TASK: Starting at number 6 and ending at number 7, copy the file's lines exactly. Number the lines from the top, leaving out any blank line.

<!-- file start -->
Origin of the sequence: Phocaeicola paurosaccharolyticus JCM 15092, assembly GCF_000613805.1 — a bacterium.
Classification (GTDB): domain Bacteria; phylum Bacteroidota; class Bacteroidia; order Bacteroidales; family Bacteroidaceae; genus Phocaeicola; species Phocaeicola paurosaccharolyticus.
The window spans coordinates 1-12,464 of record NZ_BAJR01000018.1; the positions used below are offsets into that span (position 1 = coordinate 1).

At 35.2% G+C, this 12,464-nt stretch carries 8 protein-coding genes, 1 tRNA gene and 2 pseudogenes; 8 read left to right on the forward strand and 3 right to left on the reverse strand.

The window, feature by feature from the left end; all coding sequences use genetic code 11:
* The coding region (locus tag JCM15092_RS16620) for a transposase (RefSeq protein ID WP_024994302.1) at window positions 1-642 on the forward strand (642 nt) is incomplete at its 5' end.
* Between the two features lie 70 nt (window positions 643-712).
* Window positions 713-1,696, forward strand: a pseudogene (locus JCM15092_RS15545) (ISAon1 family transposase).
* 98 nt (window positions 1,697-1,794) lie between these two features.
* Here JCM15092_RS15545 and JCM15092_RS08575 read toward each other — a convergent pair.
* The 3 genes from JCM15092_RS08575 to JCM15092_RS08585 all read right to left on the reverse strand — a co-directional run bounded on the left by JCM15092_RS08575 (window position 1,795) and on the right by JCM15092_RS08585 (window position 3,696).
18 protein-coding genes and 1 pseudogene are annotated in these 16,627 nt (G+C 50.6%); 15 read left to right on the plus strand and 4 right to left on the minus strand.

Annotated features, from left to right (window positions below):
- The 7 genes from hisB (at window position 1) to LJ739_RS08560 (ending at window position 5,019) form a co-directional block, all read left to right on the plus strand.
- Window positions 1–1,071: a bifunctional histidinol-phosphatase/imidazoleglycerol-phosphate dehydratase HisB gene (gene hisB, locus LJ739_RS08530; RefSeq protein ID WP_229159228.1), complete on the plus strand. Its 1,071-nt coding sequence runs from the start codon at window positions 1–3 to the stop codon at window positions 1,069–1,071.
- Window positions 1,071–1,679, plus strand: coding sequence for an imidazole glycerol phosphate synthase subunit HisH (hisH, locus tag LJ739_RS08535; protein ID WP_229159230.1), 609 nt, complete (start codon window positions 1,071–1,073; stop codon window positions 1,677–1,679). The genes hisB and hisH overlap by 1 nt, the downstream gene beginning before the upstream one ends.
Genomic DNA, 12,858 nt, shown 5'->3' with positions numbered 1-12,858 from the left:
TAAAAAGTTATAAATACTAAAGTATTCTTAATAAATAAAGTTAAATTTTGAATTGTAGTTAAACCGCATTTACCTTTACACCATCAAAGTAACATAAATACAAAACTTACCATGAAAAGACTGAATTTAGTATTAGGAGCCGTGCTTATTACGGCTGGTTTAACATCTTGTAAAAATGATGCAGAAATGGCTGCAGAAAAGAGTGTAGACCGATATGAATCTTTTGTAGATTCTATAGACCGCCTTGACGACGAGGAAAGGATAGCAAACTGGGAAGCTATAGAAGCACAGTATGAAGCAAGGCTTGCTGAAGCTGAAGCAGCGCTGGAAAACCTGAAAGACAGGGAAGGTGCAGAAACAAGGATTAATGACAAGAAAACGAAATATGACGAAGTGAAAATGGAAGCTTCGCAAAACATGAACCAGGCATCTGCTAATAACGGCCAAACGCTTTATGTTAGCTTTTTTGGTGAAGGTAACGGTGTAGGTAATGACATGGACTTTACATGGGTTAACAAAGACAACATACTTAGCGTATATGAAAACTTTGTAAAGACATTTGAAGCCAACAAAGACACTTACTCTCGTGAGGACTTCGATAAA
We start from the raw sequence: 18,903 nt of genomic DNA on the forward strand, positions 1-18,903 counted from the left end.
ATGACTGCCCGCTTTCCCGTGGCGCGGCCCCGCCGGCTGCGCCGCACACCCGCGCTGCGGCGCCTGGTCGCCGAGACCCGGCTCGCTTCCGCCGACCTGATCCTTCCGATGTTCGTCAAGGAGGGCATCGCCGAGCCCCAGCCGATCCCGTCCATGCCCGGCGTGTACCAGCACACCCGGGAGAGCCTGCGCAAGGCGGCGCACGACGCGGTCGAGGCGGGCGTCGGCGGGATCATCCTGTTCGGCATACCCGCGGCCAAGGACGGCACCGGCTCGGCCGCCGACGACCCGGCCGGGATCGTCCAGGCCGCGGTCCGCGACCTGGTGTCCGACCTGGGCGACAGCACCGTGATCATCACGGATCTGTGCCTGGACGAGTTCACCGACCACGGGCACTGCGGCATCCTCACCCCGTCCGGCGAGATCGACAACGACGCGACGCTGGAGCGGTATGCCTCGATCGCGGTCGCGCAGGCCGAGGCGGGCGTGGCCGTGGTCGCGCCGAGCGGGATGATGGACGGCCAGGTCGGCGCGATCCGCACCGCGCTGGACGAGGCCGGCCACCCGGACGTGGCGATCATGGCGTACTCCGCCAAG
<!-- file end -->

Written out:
* The coding region (locus tag JCM15092_RS16620) for a transposase (RefSeq protein ID WP_024994302.1) at window positions 1-642 on the forward strand (642 nt) is incomplete at its 5' end.
* Between the two features lie 70 nt (window positions 643-712).